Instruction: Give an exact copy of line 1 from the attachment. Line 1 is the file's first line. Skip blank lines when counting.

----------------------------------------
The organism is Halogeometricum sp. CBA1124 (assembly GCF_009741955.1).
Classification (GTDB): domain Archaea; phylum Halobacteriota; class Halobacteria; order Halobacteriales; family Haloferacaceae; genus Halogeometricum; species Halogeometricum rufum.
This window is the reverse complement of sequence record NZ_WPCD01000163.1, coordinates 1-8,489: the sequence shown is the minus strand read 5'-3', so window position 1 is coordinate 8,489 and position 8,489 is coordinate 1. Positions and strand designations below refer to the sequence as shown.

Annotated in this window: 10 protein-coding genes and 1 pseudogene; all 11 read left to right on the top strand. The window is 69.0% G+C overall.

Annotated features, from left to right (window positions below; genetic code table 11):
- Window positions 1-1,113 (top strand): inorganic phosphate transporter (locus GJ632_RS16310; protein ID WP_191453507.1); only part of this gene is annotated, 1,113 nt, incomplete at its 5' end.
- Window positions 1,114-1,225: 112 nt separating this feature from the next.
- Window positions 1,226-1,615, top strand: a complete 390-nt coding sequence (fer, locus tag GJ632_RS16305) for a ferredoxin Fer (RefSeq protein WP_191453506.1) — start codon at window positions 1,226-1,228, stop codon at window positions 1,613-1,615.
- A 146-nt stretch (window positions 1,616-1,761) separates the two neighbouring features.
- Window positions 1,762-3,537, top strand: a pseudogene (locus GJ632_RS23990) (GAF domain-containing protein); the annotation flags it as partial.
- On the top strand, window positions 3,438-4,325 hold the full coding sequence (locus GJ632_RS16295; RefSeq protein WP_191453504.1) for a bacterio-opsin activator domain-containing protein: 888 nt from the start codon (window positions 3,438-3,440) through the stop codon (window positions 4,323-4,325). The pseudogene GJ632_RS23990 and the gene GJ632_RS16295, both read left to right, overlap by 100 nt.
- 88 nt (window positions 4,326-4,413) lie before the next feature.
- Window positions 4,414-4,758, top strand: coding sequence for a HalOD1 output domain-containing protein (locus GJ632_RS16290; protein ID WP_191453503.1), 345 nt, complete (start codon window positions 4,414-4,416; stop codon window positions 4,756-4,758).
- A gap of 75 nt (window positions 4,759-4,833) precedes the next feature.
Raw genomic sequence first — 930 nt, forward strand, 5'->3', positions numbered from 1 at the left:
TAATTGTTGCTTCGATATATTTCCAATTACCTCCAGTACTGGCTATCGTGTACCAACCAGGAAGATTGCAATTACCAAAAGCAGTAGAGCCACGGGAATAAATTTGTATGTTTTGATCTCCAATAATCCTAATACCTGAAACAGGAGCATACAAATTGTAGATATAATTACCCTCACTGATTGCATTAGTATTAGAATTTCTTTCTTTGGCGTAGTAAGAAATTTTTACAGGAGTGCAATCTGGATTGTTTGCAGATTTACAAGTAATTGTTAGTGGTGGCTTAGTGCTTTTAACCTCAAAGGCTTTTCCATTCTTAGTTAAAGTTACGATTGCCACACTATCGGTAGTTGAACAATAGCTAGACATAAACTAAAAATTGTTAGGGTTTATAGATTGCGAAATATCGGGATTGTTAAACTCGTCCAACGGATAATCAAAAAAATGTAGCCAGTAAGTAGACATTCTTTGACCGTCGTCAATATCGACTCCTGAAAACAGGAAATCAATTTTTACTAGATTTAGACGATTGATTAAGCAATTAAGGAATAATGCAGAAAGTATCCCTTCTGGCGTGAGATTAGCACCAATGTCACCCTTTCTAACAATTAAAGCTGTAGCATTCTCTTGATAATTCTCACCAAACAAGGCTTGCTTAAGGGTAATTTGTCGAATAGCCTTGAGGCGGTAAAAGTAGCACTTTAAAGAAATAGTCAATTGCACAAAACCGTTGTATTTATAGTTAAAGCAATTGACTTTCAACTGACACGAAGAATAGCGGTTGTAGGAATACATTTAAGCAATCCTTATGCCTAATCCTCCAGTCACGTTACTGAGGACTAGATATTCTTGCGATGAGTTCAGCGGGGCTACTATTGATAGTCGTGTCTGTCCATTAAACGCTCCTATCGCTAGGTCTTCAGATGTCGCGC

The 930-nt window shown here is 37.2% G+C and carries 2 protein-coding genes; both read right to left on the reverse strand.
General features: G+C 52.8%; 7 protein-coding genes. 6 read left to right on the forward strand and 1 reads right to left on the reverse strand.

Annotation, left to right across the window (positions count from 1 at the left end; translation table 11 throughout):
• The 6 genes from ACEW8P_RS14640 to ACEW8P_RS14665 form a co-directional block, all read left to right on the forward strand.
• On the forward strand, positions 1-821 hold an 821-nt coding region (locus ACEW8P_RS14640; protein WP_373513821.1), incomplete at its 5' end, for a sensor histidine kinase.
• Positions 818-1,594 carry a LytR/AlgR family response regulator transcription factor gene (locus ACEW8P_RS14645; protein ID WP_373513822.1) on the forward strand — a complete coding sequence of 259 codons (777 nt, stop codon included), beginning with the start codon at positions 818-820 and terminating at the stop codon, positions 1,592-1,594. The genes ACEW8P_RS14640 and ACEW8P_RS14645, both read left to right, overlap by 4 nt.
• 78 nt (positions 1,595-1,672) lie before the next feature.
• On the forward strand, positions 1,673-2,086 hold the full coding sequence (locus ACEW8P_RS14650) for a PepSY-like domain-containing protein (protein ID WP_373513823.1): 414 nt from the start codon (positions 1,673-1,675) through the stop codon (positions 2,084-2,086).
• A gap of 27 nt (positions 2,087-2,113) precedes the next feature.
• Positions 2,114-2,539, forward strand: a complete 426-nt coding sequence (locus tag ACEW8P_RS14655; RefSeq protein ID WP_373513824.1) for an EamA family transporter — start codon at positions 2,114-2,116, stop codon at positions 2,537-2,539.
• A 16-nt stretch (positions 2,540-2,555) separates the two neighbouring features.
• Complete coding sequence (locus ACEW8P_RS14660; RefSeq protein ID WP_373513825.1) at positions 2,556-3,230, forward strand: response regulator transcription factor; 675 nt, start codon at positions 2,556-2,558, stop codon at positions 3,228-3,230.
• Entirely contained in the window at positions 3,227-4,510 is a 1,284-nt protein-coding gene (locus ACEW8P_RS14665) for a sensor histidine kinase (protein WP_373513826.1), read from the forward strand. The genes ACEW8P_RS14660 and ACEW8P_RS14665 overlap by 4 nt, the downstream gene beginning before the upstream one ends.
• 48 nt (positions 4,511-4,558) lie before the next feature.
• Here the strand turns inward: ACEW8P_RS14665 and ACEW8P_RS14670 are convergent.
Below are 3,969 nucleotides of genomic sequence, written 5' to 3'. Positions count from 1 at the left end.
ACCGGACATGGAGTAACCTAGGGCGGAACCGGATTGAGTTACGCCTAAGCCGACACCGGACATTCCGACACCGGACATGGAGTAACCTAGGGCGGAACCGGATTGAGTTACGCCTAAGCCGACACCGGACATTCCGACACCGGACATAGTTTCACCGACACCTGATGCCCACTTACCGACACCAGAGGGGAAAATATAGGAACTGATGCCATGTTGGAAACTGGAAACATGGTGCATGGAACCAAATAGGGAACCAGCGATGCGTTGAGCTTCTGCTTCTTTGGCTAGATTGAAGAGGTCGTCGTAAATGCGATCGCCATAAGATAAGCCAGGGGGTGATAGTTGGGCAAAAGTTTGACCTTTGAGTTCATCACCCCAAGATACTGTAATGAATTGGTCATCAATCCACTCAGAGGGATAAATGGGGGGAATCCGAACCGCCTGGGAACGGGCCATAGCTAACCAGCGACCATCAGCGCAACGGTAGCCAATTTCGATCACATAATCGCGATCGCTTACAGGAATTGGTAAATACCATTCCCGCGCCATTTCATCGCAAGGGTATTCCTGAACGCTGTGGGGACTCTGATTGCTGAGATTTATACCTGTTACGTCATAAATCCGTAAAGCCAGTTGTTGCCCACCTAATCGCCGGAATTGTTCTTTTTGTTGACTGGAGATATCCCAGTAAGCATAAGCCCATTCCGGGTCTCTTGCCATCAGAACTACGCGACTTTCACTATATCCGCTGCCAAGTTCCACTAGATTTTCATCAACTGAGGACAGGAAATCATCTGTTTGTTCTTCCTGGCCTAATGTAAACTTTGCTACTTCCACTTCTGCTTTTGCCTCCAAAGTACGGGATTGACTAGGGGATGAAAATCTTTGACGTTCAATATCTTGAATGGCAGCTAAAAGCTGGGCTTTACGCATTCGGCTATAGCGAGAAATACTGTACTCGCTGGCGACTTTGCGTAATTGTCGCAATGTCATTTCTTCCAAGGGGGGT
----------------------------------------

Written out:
The organism is Halogeometricum sp. CBA1124 (assembly GCF_009741955.1).